In the latter case, we save up money for a period of months, and then donate it to a special offering collected by our church for missions; or, we could donate the money to a children’s home, a homeless shelter, a church building project, or even a neighbor in need.

In fact, imagine how stunned our non-Christian neighbor would be if we offered to pay for her car to be fixed so she could get to and from work. What better way to share the love of Christ than to help meet someone’s pressing need?

Remember what the apostle James said: “Suppose a brother or sister is without clothes and daily food. If one of you says to him, ‘Go, I wish you well; keep warm and well fed,’ but does nothing about his physical needs, what good is it?” (2:15-16).

We should definitely help people in need – remember the Good Samaritan, who helped out a stranger (Luke 10:25-37).

But note that we are not able to help everyone who needs or asks for it; we simply can’t. As Jesus said, “You will always have the poor among you…” (John 12:8). We can’t eradicate poverty by ourselves; we’ll go bankrupt long before we meet every need out there.

But if we set aside a certain amount for charitable purposes, we can help some people when needs arise. Plus, if everyone in the church extended helping hands in the community, our collective impact would far surpass our individual efforts.

Proverbs says, “Do not withhold good from those who deserve it, when it is in your power to act. Do not say to your neighbor, ‘Come back later; I’ll give it tomorrow’ – when you now have it with you” (3:27-28). However, we will only have money available to give if we plan for such situations.

Please note that we do not have to give ourselves into poverty in order to make God smile. We shouldn’t necessarily even “give until it hurts” – after all, God loves a cheerful giver.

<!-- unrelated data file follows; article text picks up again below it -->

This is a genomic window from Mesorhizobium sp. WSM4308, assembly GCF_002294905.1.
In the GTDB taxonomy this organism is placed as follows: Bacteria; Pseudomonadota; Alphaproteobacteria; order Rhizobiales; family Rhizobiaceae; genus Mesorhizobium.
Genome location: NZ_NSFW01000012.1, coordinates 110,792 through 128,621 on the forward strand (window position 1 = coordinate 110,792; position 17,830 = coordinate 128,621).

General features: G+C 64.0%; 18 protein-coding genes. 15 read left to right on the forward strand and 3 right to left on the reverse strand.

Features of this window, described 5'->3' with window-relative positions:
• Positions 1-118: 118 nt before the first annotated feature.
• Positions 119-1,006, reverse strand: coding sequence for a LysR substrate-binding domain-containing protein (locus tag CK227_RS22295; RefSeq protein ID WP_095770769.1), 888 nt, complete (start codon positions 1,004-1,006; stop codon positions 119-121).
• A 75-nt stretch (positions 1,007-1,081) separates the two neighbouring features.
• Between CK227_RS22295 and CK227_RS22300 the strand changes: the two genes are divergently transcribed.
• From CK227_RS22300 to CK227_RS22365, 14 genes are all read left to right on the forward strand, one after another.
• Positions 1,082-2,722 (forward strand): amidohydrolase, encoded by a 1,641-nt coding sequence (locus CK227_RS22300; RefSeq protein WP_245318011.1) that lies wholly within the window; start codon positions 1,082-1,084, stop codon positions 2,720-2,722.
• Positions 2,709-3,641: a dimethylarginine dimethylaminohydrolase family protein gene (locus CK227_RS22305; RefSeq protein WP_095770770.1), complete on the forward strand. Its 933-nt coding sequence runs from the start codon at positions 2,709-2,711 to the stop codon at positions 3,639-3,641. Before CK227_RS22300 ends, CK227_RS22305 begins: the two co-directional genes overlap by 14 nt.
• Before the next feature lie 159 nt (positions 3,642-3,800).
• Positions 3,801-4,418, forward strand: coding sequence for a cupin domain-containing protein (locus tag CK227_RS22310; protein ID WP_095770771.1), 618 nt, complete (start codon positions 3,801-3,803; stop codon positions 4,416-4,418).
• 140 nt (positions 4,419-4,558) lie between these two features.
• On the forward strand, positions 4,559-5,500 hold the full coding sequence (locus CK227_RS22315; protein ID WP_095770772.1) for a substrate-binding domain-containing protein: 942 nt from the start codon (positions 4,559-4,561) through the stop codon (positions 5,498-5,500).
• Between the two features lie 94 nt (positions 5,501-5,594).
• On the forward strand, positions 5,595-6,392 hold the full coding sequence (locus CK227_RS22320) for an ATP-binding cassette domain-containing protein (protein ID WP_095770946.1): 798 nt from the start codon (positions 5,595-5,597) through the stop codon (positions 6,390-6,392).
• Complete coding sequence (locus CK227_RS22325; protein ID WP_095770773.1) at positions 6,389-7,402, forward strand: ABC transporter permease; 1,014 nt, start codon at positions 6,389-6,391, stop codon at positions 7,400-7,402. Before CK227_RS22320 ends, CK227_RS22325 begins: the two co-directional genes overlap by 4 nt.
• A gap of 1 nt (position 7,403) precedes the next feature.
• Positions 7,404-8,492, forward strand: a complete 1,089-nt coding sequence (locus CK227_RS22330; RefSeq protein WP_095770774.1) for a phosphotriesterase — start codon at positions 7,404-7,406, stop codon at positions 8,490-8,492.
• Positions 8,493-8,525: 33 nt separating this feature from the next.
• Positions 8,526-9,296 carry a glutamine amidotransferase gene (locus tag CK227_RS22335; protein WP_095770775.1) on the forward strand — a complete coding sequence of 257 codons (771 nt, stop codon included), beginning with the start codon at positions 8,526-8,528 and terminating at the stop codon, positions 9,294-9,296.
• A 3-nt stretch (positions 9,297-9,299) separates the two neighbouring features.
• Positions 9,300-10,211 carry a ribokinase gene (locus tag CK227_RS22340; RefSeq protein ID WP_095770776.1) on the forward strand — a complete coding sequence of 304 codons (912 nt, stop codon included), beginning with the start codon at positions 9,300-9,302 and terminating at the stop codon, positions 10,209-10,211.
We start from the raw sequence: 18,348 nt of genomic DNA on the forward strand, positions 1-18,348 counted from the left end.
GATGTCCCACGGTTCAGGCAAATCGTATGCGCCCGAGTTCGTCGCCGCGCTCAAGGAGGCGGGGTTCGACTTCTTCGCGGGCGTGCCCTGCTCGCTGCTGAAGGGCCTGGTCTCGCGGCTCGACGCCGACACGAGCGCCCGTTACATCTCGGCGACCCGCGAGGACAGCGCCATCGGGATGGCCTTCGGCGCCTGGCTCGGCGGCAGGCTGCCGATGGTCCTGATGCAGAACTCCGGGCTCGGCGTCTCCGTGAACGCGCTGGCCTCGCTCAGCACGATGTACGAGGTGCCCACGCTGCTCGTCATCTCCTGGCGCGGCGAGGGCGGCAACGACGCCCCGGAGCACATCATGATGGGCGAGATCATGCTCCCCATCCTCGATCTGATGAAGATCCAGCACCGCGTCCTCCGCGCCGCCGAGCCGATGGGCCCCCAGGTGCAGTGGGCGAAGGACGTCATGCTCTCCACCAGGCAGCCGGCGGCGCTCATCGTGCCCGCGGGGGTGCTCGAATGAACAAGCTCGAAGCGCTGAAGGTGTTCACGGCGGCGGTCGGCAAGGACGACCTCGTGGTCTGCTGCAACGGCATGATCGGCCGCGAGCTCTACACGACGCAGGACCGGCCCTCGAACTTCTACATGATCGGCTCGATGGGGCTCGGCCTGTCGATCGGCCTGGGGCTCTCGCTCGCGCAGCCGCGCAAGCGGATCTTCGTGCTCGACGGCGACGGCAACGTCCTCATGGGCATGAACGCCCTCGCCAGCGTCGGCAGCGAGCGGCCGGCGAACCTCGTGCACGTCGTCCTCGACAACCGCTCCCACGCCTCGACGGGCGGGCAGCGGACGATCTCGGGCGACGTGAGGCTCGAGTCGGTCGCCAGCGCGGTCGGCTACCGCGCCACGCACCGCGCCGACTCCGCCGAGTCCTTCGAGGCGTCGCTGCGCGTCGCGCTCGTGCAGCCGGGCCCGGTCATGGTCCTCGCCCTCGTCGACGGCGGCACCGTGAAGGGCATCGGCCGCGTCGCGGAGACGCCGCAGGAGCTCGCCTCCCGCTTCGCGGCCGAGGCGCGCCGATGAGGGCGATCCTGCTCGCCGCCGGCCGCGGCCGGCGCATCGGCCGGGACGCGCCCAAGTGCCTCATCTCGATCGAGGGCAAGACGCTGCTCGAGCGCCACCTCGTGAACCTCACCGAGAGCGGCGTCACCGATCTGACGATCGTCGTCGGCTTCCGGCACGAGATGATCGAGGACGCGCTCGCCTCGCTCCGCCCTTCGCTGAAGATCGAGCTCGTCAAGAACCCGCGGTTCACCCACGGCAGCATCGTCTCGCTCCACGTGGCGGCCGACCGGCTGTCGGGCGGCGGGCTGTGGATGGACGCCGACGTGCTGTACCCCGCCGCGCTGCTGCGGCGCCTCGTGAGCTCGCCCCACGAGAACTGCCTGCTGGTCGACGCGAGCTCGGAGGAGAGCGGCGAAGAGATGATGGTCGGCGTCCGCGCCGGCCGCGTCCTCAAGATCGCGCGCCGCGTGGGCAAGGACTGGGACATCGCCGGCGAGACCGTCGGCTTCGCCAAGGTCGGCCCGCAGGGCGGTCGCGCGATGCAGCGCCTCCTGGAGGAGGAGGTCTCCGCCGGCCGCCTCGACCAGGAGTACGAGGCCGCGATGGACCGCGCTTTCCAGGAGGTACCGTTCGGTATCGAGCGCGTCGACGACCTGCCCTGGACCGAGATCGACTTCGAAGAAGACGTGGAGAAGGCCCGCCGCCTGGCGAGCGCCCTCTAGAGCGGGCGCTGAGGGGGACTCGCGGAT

There is a time when sacrificial giving is appropriate, but it should not be routine.

Indeed, although Paul reminds us “to be generous and willing to share” (verse 18), he also says that God “richly provides us with everything for our enjoyment” (1 Timothy 6:17). As we’ll soon see, we can certainly use some of our income to enjoy life.

If we’re worried about giving grudgingly, we can start small with our offerings. Jesus said, “It is more blessed to give than to receive” (Acts 20:35). If Jesus’s words prove true, then we will be willing to give a little more next year.

In fact, we might consider starting small and gradually increasing our giving. Pastor and author Rick Warren and his wife, Kay, made a commitment early in their marriage to increase their offerings by one percent each year.

What if, in addition to our Tithe, we gave one percent this year as an Offering to the Lord? Next year, we could consider bumping it up to two percent. And so on.

We can certainly give more, especially if we’ve already been giving over and above our tithe; but, if we’re just starting to create a giving plan, we can start small and see how it goes. We’ll probably find that we can live a happy life and still give to charitable causes; in fact, we’ll probably find that we can give a little more than that and still be happy.

If we’re truly generous, we might split our disposable income – that 20% left over after paying our Tithes and Requirements – and put half towards ourselves and give half to others. An even 10%–10% split.

But it’s okay to start smaller, with the idea of working our way up. Remember, God wants us to give with a generous heart and not out of a sense of duty.

The key is to plan a certain amount to give each paycheck. Without a plan in place, we’ll find ways to spend on ourselves the money we could otherwise use to bless others.


Last time, we talked about the importance of knowing the difference between our needs and our wants. People get into financial trouble when they prioritize their wants – that is, their Desires – over their Requirements.

But that doesn’t mean that we can’t spend some money on things we want. We just need to pay for our Desires with the money that is left over after paying our Tithes, meeting our Requirements, and giving our Offerings.

Once those things are taken care of, we are free to put the rest of our income toward our (non-sinful) Desires.

We can travel, if we wish. A good vacation can even restore our spirits, and can make us more grateful for God’s blessings. That gratefulness will probably make us more generous.